Yesterday I hauled Hola out to an indoor arena. She has been off the property only once since November and she has been ridden 5 times this year (all the last week). My goal was to get her out and not worry too much about whether I got on her or not. I didn't now how busy that arena would be or how she would react. Luckily the other rider was an friend and a lady who I took lessons off of years ago. I was able to stand and chat for a half hour or so and then Laurie kindly ponied Hola for a good ten minutes off of Ella so she could get the willies out. Poor Hola, just doesn't get why she should have to work so hard. The cool part was that she stood around with me near the new horse and then she had to work really hard when she was close to her buddy and then she came back to me and I sat on her while she aired up. She was very happy to have me sitting up there if it meant she got to rest. I was surprised when I asked her to move forward (after about five minutes) that she went and guided pretty well and didn't try to latch back to Ella (smart girl!) I got off and we stood for a while longer. Before we left I got on her again for a few minutes and walked her down the length of the arena. It sounds dumb it was the furthest we had ever gone in a straight line, just moving out and walking on without me guiding her or having to ask anything of her. It felt like a real ride not a training session. It was so cool! When we stopped I took the below picture. Good filly!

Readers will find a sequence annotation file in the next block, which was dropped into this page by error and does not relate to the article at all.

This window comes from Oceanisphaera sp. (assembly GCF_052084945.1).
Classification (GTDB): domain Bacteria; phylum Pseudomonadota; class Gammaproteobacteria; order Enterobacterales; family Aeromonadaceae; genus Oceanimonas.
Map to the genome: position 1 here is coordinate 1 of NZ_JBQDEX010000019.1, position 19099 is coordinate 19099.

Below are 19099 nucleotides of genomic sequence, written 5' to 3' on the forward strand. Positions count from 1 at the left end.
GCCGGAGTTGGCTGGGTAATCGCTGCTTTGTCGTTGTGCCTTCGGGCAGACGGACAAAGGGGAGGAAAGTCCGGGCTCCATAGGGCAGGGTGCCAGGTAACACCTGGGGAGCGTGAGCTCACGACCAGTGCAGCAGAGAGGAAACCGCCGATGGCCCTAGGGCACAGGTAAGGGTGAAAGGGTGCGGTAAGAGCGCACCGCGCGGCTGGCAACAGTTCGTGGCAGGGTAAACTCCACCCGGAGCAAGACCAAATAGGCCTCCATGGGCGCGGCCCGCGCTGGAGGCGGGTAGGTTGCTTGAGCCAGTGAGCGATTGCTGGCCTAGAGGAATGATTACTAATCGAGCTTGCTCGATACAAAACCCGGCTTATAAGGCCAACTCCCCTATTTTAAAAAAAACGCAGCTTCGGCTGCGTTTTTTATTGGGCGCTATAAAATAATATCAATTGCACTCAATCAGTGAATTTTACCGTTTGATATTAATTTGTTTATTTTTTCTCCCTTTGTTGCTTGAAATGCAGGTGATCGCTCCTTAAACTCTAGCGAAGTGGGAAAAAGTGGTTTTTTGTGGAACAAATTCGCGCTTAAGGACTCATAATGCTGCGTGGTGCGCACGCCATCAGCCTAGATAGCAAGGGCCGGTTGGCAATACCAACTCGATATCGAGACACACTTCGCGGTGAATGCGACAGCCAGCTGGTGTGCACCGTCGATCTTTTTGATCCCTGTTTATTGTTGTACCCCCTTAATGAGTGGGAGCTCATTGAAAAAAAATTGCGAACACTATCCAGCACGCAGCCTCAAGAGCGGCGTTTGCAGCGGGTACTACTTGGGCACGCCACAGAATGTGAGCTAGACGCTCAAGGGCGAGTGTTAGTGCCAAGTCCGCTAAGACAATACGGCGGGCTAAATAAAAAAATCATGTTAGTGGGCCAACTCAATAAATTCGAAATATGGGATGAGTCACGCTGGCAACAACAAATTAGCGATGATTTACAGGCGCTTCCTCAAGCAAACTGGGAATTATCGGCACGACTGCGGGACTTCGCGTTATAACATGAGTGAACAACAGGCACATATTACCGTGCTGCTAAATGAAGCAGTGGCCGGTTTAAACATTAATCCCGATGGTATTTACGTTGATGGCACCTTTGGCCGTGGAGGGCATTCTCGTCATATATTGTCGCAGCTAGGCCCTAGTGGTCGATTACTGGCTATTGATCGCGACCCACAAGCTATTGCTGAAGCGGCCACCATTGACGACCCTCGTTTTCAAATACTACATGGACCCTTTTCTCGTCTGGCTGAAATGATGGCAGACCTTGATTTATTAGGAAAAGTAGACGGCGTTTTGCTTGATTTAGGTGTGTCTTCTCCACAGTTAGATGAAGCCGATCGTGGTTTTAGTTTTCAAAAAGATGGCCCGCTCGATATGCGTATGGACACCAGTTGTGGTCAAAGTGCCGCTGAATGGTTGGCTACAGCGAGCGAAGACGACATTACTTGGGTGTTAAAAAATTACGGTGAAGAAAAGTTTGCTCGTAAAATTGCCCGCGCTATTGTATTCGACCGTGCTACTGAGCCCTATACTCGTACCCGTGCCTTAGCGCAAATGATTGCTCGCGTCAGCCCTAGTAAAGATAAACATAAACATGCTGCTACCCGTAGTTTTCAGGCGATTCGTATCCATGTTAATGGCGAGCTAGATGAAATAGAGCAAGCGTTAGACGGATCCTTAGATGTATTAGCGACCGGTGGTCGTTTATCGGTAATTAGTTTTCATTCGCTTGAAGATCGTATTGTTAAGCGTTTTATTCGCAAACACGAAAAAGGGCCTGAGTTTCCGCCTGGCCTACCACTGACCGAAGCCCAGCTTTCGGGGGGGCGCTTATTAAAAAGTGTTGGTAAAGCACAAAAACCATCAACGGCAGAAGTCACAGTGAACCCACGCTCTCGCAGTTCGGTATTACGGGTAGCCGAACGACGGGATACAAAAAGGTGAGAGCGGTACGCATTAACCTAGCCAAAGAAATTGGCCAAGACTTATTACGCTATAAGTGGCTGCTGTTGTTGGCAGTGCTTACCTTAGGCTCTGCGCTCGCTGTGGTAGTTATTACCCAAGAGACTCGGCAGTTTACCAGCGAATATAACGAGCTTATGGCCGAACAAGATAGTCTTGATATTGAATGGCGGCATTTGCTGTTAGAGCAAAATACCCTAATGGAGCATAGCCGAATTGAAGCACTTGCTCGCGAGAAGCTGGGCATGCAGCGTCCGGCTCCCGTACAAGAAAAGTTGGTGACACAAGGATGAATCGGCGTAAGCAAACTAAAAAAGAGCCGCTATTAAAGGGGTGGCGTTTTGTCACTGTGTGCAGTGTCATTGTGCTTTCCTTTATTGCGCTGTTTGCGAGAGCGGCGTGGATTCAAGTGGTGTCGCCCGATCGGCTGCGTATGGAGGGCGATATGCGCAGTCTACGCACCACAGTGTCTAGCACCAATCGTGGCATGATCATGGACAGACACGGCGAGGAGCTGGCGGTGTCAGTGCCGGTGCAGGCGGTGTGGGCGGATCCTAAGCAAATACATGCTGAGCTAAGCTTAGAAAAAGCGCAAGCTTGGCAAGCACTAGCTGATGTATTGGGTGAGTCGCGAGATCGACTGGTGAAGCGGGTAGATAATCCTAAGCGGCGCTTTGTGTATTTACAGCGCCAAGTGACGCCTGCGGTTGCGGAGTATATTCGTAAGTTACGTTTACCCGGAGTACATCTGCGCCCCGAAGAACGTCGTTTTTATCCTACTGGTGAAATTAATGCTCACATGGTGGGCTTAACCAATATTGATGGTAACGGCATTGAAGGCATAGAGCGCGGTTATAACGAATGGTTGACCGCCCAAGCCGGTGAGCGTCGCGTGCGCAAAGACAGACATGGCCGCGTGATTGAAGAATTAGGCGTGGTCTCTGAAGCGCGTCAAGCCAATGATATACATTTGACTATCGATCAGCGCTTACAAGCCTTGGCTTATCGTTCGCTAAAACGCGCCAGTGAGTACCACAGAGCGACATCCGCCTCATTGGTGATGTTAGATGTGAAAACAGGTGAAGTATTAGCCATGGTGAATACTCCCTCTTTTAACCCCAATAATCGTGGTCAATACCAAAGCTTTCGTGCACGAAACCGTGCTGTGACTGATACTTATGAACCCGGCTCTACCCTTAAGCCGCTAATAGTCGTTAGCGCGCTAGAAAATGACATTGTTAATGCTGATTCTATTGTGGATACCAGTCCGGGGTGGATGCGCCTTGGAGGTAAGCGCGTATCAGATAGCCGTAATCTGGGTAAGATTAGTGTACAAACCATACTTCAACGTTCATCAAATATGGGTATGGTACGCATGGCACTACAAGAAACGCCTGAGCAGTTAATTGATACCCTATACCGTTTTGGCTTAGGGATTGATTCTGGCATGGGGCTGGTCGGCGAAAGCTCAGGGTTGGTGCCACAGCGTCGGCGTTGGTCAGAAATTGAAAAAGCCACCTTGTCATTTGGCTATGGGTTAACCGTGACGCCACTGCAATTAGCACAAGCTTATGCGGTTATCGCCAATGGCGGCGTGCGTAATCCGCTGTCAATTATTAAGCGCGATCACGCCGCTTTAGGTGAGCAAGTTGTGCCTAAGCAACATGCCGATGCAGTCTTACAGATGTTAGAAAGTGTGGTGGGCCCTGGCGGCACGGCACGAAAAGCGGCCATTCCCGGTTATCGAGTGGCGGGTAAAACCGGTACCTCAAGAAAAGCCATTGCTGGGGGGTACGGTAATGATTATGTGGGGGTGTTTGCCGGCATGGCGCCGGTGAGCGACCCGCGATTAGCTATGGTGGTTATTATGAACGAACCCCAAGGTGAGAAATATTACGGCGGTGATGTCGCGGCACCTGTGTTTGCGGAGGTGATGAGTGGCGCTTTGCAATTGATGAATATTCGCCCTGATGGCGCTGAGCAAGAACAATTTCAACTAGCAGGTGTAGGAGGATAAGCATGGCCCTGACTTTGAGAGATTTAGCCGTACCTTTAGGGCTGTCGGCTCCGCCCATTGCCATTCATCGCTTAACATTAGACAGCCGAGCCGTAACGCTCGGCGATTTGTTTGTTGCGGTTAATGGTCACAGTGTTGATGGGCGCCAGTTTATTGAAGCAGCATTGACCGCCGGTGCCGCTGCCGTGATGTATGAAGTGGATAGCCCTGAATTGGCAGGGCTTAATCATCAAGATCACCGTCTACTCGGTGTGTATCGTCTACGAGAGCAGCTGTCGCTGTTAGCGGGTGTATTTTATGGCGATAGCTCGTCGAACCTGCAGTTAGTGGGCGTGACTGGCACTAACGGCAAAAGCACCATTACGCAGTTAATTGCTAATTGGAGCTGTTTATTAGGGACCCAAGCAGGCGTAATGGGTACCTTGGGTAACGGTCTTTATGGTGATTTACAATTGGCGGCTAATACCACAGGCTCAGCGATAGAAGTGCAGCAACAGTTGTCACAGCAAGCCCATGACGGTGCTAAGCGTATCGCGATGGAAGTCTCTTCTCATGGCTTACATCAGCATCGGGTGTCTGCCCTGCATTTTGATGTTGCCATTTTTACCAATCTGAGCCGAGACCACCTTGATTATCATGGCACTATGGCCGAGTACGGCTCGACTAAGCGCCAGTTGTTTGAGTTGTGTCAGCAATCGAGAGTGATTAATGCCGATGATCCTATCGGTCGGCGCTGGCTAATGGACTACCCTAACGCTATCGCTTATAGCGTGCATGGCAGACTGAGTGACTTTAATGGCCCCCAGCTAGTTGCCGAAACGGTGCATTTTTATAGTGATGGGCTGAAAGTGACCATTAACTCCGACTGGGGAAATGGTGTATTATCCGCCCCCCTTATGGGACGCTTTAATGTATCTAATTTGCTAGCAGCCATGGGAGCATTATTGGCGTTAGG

Sunday, February 1, 2015

Hola- Ride #5 2015

I had a great ride on Hola yesterday. We started by going for a walk in hand down the road where Hola met and instantly fell in hate with a newborn lamb, a llama, and a ram. She lost her ever-loving' mind. So on the walk home Laurie ponied Hola off of Ella and worked out some the kinks. By the time we got home Hola was in a much better frame of mind. I tacked her up and mounted. She walked out really well again and guided around the cones. I am still not happy with her attitude at times (just a bit of tail swishing and ears back, tight neck) but it is coming and going and she didn't lift her back this time. After we did a couple of laps I sat one her for a few minutes and tried to make my energy go really soft and quiet. She stood and started yawning. And yawning. And yawning. She found her happy place. Good filly.